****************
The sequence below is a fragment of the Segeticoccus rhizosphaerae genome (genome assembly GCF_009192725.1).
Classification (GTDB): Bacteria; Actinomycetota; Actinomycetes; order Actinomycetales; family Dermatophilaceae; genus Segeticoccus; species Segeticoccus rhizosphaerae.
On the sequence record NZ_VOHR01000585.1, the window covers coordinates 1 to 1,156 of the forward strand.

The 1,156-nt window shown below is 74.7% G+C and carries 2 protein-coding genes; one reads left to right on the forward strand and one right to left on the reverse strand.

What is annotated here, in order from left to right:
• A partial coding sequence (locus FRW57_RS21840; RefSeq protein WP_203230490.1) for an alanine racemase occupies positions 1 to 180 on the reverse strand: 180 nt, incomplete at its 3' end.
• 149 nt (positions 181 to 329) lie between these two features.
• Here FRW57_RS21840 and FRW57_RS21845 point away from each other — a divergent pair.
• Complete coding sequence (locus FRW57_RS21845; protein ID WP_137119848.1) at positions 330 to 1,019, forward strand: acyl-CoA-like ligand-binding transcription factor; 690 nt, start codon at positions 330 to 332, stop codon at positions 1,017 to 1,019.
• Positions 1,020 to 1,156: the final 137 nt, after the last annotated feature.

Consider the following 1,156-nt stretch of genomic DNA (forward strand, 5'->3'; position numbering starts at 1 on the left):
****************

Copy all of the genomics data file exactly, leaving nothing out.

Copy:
The sequence below is a fragment of the Segeticoccus rhizosphaerae genome (genome assembly GCF_009192725.1).
Classification (GTDB): Bacteria; Actinomycetota; Actinomycetes; order Actinomycetales; family Dermatophilaceae; genus Segeticoccus; species Segeticoccus rhizosphaerae.
On the sequence record NZ_VOHR01000585.1, the window covers coordinates 1 to 1,156 of the forward strand.

The 1,156-nt window shown below is 74.7% G+C and carries 2 protein-coding genes; one reads left to right on the forward strand and one right to left on the reverse strand.

What is annotated here, in order from left to right:
• A partial coding sequence (locus FRW57_RS21840; RefSeq protein WP_203230490.1) for an alanine racemase occupies positions 1 to 180 on the reverse strand: 180 nt, incomplete at its 3' end.
• 149 nt (positions 181 to 329) lie between these two features.
• Here FRW57_RS21840 and FRW57_RS21845 point away from each other — a divergent pair.
• Complete coding sequence (locus FRW57_RS21845; protein ID WP_137119848.1) at positions 330 to 1,019, forward strand: acyl-CoA-like ligand-binding transcription factor; 690 nt, start codon at positions 330 to 332, stop codon at positions 1,017 to 1,019.
• Positions 1,020 to 1,156: the final 137 nt, after the last annotated feature.

Consider the following 1,156-nt stretch of genomic DNA (forward strand, 5'->3'; position numbering starts at 1 on the left):